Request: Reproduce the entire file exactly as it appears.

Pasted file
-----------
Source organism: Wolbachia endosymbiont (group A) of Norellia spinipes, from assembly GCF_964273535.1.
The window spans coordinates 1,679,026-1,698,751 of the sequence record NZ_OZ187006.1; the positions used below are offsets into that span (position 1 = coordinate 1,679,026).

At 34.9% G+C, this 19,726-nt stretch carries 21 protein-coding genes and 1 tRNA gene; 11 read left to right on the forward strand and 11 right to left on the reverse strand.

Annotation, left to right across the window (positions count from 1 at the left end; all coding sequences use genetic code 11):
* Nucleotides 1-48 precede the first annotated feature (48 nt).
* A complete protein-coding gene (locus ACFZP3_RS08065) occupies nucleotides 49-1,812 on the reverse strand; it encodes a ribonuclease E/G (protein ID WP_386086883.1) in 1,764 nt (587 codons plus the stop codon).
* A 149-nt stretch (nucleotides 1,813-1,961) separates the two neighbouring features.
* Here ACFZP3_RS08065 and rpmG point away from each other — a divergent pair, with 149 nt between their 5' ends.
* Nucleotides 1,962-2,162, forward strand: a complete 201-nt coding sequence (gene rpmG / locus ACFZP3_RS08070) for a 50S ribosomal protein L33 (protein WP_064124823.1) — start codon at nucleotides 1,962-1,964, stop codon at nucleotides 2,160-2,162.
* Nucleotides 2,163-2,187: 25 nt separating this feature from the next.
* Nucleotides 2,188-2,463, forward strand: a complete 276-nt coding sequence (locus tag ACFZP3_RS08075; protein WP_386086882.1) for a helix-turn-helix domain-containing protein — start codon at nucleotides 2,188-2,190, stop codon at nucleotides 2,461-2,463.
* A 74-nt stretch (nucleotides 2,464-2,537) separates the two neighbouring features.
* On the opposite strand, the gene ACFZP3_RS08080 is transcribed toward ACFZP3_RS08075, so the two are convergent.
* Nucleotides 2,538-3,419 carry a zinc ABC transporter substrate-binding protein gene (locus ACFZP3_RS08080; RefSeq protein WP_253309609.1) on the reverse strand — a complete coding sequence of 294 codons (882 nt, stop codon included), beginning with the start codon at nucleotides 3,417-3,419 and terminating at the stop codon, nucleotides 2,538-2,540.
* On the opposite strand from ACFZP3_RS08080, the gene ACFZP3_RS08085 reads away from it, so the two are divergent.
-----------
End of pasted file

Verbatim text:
Source organism: Wolbachia endosymbiont (group A) of Norellia spinipes, from assembly GCF_964273535.1.
The window spans coordinates 1,679,026-1,698,751 of the sequence record NZ_OZ187006.1; the positions used below are offsets into that span (position 1 = coordinate 1,679,026).

At 34.9% G+C, this 19,726-nt stretch carries 21 protein-coding genes and 1 tRNA gene; 11 read left to right on the forward strand and 11 right to left on the reverse strand.

Annotation, left to right across the window (positions count from 1 at the left end; all coding sequences use genetic code 11):
* Nucleotides 1-48 precede the first annotated feature (48 nt).
* A complete protein-coding gene (locus ACFZP3_RS08065) occupies nucleotides 49-1,812 on the reverse strand; it encodes a ribonuclease E/G (protein ID WP_386086883.1) in 1,764 nt (587 codons plus the stop codon).
* A 149-nt stretch (nucleotides 1,813-1,961) separates the two neighbouring features.
* Here ACFZP3_RS08065 and rpmG point away from each other — a divergent pair, with 149 nt between their 5' ends.
* Nucleotides 1,962-2,162, forward strand: a complete 201-nt coding sequence (gene rpmG / locus ACFZP3_RS08070) for a 50S ribosomal protein L33 (protein WP_064124823.1) — start codon at nucleotides 1,962-1,964, stop codon at nucleotides 2,160-2,162.
* Nucleotides 2,163-2,187: 25 nt separating this feature from the next.
* Nucleotides 2,188-2,463, forward strand: a complete 276-nt coding sequence (locus tag ACFZP3_RS08075; protein WP_386086882.1) for a helix-turn-helix domain-containing protein — start codon at nucleotides 2,188-2,190, stop codon at nucleotides 2,461-2,463.
* A 74-nt stretch (nucleotides 2,464-2,537) separates the two neighbouring features.
* On the opposite strand, the gene ACFZP3_RS08080 is transcribed toward ACFZP3_RS08075, so the two are convergent.
* Nucleotides 2,538-3,419 carry a zinc ABC transporter substrate-binding protein gene (locus ACFZP3_RS08080; RefSeq protein WP_253309609.1) on the reverse strand — a complete coding sequence of 294 codons (882 nt, stop codon included), beginning with the start codon at nucleotides 3,417-3,419 and terminating at the stop codon, nucleotides 2,538-2,540.
* On the opposite strand from ACFZP3_RS08080, the gene ACFZP3_RS08085 reads away from it, so the two are divergent.